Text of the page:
Although plants have sustained the hunting and gathering peoples since the Paleolithic, the prevailing knowledge about edible species began to be lost since the invention of agriculture in the Neolithic. Two well-preserved mummies found in Denmark, provided interesting information on food habits during the Iron Age. Their last meals contained 66 different plant taxa (Godwin 1960; King 1966), i.e., a diet much more diversified than that of modern man. According to FAO’s Production Yearbooks, developed countries, and especially urban populations, began to depend almost entirely on the extensive and intensive agricultural production consisting in merely a little more than 100 food plants. Part of the old tradition is still maintained in some Latin American and eastern Asian countries. In Mexico, more than 20 "weeds" are also cultivated (Linares and Aguirre 1992). For instance, in Korean local markets 112 wild plants are sold at prices higher than those of cultivated species. Moreover, eleven species (some of them "weeds") are exported to the U.S.A. and used to prepare Korean and Chinese typical dishes (Pemberton and Lee 1996). Similarly, Moroccan weeds are exported with the same purpose to the U.S.A., Spain, Italy and Greece (Tanji and Nassif 1995).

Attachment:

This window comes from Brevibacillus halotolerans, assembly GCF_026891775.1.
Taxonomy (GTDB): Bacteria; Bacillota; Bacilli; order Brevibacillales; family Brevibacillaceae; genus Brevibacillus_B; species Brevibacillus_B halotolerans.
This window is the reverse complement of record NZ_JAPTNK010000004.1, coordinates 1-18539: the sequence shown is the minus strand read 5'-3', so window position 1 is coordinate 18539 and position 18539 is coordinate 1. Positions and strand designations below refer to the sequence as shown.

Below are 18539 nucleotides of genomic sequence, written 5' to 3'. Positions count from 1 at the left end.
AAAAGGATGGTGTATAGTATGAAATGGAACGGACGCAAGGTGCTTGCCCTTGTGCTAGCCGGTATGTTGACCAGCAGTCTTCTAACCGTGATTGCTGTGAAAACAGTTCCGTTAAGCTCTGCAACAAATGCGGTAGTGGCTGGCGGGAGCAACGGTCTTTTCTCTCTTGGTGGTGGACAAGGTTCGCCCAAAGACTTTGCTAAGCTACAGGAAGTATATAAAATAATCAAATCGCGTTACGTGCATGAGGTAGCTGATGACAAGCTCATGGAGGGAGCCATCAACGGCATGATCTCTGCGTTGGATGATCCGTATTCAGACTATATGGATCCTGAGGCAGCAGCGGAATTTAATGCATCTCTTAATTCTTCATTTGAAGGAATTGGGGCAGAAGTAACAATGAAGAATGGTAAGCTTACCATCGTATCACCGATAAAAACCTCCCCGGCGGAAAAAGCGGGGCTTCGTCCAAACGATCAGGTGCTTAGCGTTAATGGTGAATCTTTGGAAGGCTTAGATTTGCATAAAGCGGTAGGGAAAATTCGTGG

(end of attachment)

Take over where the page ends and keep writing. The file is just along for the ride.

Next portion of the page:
The use of edible wild plants and weeds has been considered by several authors (Harris 1969, Kunkel 1984, Facciola 1990, Zurlo and Brandão 1990, Duke 1992, Linares and Aguirre, eds. 1992, and references there). Some of these books only provide extensive lists of species, with indications of their edible parts, while others add descriptions and illustrations of the species. Clarke (1977), Michael (1980), and Linares and Aguirre (1992) include numerous recipes. Edible weeds, however, are scarcely used in many countries, and weed gathering is more of a weekend hobby than a regular source of food supply.

To our knowledge, no attempts have been made to assess quantitatively the potential amount of food provided by common weeds and escapes.